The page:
Super Bowl XVIII

Super Bowl XVIII was an American football game played on January 22, 1984 at Tampa Stadium] between the National Football Conference (NFC) champion and defending Super Bowl XVII champion Washington Redskins and the American Football Conference (AFC) champion Los Angeles Raiders to determine the National Football League (NFL) champion for the 1983 season. The Raiders defeated the Redskins, 38–9. The Raiders' 38 points scored and 29-point margin of victory broke Super Bowl records; it remains the most points scored by an AFC team in a Super Bowl. This was the first time the city of Tampa hosted the Super Bowl and was the AFC's last Super Bowl win until Super Bowl XXXII, won by the Denver Broncos.

The Redskins entered the game as the defending Super Bowl XVII champions, and finished the 1983 regular season with a league-best 14–2 record, and led the league in fewest rushing yards allowed, and set a then-NFL record in scoring with 541 points. The Raiders posted a 12-4 regular season record in 1983, their second in Los Angeles, having moved there from Oakland in May 1982.

As the favored team, the Redskins' 38–9 defeat at the hands of the black-jerseyed Raiders led Super Bowl XVIII to be known as "Black Sunday." The Raiders outgained the Redskins in total yards, 385 to 283. Los Angeles built a 21–3 halftime lead, aided by touchdowns on Derrick Jensen's blocked punt recovery, and Jack Squirek's 5-yard interception return on a screen pass with seven seconds left in the first half. Raiders running back Marcus Allen, who became the third Heisman Trophy winner to be named the Super Bowl MVP, carried the ball 20 times for a then-record total of 191 yards and two touchdowns, including a then-record 74-yard run in the third quarter. He also caught 2 passes for 18 yards.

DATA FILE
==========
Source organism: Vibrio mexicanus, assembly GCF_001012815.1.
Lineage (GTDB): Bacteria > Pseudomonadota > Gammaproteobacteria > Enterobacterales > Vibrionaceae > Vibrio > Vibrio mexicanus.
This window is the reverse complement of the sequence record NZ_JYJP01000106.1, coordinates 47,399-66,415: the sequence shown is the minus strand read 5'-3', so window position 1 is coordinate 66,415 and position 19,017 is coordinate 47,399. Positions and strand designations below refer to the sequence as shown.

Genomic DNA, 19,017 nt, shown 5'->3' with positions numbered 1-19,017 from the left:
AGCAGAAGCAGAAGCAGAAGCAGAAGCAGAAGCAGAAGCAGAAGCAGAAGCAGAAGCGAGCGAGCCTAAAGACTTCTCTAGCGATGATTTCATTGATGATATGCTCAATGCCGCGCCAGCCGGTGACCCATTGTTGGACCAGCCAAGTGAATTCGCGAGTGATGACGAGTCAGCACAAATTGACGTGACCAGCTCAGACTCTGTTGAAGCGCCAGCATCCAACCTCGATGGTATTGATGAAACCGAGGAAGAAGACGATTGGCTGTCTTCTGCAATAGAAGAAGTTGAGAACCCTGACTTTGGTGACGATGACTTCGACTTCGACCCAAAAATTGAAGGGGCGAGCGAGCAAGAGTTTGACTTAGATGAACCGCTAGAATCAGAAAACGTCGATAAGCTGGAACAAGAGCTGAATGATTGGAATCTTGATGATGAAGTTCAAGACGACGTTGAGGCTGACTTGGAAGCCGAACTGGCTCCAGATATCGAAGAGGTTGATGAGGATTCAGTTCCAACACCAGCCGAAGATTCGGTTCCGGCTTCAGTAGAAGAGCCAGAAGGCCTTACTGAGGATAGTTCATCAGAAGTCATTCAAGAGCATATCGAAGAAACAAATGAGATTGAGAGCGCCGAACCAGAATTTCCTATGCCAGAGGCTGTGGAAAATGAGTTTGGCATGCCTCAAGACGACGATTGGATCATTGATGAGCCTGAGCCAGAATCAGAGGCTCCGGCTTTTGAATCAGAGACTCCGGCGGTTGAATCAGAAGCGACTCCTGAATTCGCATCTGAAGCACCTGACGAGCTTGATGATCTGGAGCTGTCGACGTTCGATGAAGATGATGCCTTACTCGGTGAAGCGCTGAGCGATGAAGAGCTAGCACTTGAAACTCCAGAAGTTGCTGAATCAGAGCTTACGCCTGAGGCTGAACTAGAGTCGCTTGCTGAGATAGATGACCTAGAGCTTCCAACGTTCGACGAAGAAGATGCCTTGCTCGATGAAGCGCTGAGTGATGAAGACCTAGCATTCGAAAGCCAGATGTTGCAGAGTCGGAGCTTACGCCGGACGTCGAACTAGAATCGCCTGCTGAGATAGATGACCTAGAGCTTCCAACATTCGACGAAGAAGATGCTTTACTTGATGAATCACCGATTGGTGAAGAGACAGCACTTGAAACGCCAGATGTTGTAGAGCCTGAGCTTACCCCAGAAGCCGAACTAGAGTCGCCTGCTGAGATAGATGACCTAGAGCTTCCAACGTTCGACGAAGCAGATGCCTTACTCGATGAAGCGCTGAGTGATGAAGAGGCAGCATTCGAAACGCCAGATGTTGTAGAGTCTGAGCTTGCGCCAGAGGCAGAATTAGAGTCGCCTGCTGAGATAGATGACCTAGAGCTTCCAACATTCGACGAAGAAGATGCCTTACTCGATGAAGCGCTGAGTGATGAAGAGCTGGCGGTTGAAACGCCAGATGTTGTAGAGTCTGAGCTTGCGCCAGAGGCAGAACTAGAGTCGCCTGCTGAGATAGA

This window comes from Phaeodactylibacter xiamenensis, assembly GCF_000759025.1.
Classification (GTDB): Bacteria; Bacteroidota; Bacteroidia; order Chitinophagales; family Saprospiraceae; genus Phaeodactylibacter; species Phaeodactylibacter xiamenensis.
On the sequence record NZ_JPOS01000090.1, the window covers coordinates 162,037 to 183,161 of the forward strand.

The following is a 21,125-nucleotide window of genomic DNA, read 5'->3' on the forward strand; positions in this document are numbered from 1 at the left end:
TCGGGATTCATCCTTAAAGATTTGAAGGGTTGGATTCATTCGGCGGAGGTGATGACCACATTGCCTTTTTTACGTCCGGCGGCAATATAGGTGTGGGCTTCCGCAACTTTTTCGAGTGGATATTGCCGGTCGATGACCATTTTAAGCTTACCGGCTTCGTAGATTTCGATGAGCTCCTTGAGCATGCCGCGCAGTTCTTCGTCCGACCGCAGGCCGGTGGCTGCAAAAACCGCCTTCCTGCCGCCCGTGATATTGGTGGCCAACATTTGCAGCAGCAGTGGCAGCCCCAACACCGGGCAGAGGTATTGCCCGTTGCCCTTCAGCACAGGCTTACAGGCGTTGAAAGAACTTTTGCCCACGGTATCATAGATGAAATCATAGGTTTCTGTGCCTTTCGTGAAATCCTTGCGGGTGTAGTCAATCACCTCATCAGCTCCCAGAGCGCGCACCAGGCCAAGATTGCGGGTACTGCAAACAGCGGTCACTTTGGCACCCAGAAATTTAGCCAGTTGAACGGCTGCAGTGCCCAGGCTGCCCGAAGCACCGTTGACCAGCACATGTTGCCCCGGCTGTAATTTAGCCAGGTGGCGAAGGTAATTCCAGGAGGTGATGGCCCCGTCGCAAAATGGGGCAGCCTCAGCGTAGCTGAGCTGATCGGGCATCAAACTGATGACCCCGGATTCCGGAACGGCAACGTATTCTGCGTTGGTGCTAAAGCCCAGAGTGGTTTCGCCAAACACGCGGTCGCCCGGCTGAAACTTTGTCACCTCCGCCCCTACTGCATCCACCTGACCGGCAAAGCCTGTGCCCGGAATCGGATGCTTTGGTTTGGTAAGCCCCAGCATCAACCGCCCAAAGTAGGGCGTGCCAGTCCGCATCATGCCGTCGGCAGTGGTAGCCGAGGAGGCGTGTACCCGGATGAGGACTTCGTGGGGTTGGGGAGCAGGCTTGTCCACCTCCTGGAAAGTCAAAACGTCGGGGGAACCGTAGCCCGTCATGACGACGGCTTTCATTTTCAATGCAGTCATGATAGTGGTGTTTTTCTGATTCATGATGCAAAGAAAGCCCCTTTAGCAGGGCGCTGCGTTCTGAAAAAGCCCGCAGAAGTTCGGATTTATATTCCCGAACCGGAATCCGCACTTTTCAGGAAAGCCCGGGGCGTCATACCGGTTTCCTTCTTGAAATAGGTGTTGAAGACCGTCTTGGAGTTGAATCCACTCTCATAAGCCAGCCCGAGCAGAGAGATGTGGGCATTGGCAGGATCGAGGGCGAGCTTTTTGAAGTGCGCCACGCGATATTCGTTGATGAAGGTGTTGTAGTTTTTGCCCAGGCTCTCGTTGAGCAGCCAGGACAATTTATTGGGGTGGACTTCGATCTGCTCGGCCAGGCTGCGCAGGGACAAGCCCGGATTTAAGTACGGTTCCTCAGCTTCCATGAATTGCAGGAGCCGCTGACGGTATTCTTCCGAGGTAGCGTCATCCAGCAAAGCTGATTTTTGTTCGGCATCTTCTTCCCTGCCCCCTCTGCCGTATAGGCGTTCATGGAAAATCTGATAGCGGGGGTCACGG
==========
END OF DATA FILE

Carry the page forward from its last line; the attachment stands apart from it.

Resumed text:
The telecast of the game on CBS was seen by an estimated 77.62 million viewers. The broadcast was notable for airing the famous "1984" television commercial, introducing the Apple Macintosh. The NFL highlight film of this game was the final voiceover work for famous NFL narrator John Facenda.

Washington Redskins

The Washington Redskins are a professional American football team based in the Washington metropolitan area. The Redskins compete in the National Football League (NFL) as a member of the National Football Conference (NFC) East division. The team plays its home games at FedExField in Landover, Maryland; its headquarters and training facility are at Inova Sports Performance Center at Redskins Park in Ashburn, Virginia and the Redskins Complex in Richmond, Virginia, respectively.